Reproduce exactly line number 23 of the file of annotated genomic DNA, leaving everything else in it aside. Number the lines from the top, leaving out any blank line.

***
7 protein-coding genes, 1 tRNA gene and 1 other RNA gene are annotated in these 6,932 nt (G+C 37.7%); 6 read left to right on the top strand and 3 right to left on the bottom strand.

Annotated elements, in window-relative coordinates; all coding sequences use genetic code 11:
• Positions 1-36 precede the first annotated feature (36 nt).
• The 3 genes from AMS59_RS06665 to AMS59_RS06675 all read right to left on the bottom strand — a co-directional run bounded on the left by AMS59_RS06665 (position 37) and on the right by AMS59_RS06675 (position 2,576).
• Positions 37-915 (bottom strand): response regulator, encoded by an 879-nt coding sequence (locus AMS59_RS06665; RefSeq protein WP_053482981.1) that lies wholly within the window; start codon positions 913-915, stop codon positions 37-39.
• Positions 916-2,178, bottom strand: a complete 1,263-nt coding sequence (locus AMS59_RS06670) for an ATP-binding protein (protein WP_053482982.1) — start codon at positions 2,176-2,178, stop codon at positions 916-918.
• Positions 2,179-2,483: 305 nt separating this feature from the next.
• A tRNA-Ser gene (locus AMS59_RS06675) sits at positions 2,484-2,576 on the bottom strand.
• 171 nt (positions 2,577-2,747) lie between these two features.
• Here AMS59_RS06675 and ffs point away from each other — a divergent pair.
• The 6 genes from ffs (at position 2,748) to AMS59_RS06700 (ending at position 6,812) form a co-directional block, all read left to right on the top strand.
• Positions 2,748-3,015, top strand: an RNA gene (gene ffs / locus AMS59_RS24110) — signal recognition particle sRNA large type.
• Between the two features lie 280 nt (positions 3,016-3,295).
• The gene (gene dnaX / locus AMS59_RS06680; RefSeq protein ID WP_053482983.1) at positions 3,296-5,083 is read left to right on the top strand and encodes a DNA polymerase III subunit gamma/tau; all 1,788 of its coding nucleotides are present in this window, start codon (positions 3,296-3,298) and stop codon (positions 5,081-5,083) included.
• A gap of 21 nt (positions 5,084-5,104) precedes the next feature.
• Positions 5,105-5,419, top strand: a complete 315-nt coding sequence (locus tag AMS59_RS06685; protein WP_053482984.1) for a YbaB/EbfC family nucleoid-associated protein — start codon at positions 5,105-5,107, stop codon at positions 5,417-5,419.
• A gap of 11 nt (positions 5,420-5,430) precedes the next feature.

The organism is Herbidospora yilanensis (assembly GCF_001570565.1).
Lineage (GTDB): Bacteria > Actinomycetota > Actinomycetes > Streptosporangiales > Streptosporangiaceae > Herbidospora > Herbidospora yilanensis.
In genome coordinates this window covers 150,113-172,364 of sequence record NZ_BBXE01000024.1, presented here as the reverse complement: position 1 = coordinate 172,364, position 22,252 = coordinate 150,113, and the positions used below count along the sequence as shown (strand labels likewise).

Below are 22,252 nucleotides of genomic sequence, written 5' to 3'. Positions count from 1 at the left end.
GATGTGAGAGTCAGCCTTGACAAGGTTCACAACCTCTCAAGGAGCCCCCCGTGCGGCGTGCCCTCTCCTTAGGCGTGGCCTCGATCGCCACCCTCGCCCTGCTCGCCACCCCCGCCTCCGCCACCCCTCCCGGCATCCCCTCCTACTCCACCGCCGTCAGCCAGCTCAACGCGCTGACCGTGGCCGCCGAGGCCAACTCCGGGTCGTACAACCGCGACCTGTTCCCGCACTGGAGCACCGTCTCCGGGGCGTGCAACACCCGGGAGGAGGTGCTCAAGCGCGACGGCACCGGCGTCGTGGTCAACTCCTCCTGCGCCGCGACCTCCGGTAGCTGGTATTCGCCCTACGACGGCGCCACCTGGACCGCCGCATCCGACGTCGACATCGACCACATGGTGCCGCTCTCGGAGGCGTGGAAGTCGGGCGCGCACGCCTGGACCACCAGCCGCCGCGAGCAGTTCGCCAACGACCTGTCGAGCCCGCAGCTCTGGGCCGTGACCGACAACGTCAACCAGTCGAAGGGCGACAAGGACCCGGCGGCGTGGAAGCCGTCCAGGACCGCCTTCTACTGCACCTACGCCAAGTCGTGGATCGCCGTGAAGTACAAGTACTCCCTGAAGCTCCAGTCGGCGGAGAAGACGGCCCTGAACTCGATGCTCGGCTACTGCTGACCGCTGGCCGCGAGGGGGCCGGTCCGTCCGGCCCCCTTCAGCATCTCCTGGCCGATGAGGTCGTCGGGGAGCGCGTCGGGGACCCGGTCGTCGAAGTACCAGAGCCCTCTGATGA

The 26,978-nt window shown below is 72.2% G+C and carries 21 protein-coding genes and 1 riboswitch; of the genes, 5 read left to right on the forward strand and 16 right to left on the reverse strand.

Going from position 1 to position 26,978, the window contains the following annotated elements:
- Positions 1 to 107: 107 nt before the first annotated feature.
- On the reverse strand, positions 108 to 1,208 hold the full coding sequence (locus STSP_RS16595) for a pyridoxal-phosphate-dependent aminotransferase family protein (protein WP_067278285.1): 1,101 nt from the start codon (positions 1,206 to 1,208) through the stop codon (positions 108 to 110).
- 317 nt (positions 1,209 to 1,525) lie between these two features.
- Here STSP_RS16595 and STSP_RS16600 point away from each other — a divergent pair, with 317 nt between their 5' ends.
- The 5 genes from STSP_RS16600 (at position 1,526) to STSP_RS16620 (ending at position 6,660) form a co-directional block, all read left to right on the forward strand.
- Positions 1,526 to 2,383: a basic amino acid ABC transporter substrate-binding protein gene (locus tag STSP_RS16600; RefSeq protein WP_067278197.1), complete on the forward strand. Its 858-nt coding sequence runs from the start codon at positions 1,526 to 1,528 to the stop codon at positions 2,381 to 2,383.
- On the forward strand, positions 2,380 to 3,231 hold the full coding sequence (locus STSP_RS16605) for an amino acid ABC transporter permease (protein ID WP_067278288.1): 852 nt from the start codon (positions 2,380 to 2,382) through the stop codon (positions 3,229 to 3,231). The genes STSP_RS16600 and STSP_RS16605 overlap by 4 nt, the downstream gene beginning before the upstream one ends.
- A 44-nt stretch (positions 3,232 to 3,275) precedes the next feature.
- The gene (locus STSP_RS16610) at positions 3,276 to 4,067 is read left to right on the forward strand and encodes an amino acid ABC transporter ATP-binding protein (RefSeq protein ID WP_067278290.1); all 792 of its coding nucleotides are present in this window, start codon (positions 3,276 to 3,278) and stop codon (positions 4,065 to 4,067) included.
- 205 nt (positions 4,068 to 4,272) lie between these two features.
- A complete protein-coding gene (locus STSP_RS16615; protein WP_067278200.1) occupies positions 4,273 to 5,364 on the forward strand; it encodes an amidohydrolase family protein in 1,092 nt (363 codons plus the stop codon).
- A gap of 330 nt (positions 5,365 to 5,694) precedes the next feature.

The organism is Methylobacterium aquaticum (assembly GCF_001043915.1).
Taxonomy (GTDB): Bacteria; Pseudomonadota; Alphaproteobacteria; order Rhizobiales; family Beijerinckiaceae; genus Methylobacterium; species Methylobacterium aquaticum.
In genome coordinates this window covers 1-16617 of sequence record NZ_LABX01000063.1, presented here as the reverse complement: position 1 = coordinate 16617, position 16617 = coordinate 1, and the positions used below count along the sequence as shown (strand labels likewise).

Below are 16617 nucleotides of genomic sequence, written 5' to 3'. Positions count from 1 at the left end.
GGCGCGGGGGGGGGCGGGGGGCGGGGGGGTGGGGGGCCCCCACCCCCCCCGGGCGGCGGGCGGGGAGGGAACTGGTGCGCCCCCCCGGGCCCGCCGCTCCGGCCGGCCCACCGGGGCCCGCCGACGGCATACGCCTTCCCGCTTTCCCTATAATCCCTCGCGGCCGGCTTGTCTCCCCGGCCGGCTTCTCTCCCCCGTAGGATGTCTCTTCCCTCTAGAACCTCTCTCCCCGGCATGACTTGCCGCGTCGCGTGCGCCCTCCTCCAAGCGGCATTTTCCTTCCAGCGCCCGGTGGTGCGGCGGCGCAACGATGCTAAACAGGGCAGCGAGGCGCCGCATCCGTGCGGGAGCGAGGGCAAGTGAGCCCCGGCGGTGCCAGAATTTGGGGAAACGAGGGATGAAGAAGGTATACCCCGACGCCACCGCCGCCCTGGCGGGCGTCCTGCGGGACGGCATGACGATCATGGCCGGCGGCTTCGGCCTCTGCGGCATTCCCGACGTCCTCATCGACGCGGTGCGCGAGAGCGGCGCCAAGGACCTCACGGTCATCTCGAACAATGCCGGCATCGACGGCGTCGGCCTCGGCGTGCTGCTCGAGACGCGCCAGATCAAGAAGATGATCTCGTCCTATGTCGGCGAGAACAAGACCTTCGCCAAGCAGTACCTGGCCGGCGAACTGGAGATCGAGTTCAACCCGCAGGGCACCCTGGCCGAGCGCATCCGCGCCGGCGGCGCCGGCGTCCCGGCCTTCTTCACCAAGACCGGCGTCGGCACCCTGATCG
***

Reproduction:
The 26,978-nt window shown below is 72.2% G+C and carries 21 protein-coding genes and 1 riboswitch; of the genes, 5 read left to right on the forward strand and 16 right to left on the reverse strand.